A field team needs new content to take into the field that is not always about a product. Providing useful data in a quick format helps busy professionals.
When an MSL is planning for a KOL meeting, topics for discussion are not the only consideration. The MSL should also consider how the dialogue will develop through the give and take of conversation. By considering potential KOL responses, the MSL can be prepared with data points, articles, slides, and verbiage to drive the conversation to a successful conclusion.
According to the Panopto Workplace Knowledge and Productivity Report, a first-of-its kind survey of more than 1,000 U.S. workers, the average large business in the U.S. loses 47 million dollars in productivity each year as a direct result of inefficient knowledge sharing.
In this article, we review the most critical factors to consider when deciding between in-house vs. outsourced training and we’ll do our best to present the full picture. Hopefully, this analysis will give you the information you need to make some critical decisions when you have a new training project on the horizon.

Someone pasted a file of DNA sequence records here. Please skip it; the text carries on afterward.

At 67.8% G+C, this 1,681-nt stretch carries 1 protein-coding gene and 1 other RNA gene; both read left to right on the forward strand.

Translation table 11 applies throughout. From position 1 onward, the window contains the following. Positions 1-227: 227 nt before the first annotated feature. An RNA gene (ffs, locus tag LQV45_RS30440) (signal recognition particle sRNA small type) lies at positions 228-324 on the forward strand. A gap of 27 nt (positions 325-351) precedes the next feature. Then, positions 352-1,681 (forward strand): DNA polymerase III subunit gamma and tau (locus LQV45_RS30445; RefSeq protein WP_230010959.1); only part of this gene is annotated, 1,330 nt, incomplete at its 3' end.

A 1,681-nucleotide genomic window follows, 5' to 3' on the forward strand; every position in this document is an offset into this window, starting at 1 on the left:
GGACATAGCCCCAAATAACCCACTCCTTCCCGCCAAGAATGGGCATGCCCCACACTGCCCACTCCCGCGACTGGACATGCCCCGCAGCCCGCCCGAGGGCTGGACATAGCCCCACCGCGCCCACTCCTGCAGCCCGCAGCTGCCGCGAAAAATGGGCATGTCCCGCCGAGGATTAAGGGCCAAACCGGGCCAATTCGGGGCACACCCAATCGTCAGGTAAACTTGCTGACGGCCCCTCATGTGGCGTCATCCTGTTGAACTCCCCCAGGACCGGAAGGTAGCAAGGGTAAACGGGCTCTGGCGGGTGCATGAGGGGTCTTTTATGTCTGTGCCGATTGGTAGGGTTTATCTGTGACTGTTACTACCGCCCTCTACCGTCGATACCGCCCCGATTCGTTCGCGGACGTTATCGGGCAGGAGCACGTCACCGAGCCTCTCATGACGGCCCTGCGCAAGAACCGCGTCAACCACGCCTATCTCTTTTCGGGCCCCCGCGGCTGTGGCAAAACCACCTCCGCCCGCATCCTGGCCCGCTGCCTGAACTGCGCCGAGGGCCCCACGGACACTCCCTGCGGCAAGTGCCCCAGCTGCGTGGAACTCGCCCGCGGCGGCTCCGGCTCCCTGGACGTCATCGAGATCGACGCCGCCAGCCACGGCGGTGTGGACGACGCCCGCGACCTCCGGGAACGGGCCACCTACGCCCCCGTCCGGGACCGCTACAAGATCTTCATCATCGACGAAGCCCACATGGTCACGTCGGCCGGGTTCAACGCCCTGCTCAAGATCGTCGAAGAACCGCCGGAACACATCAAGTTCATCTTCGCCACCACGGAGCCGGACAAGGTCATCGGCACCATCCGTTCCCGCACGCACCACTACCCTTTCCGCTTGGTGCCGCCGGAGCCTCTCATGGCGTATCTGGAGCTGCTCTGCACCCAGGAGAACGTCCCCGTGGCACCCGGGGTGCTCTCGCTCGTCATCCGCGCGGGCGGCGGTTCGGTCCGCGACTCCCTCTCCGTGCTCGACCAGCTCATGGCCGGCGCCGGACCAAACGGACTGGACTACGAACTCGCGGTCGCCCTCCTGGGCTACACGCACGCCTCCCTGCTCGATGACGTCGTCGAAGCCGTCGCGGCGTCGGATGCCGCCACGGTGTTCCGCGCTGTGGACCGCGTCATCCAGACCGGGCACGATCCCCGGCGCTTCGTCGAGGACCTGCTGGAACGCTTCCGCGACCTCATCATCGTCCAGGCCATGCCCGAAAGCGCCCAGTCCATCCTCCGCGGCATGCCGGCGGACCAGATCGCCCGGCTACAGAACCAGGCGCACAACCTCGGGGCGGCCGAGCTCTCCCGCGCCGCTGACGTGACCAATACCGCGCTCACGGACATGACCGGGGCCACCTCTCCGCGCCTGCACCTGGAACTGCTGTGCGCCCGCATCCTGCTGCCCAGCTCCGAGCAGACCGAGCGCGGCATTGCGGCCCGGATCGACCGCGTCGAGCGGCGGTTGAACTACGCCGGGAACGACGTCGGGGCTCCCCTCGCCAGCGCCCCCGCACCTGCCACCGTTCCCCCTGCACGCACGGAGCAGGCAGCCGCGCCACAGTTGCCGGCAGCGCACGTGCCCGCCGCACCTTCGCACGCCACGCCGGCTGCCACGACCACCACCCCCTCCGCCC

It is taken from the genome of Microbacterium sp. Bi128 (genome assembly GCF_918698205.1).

Completion of training presumes that the learner has acquired the correct information and that it’s now stored in his or her memory. And for highly competitive and skilled teams, that’s usually true. Following a training, managers often assume that the requisite knowledge has been learned and will be applied appropriately. However, there are exceptions. There are many potential underlying causes that might prevent an MSL from discussing newly learned information. In this instance, we are going to blame it on failure to use prior knowledge during a learning experience. We will explore other potential causes in separate blogs.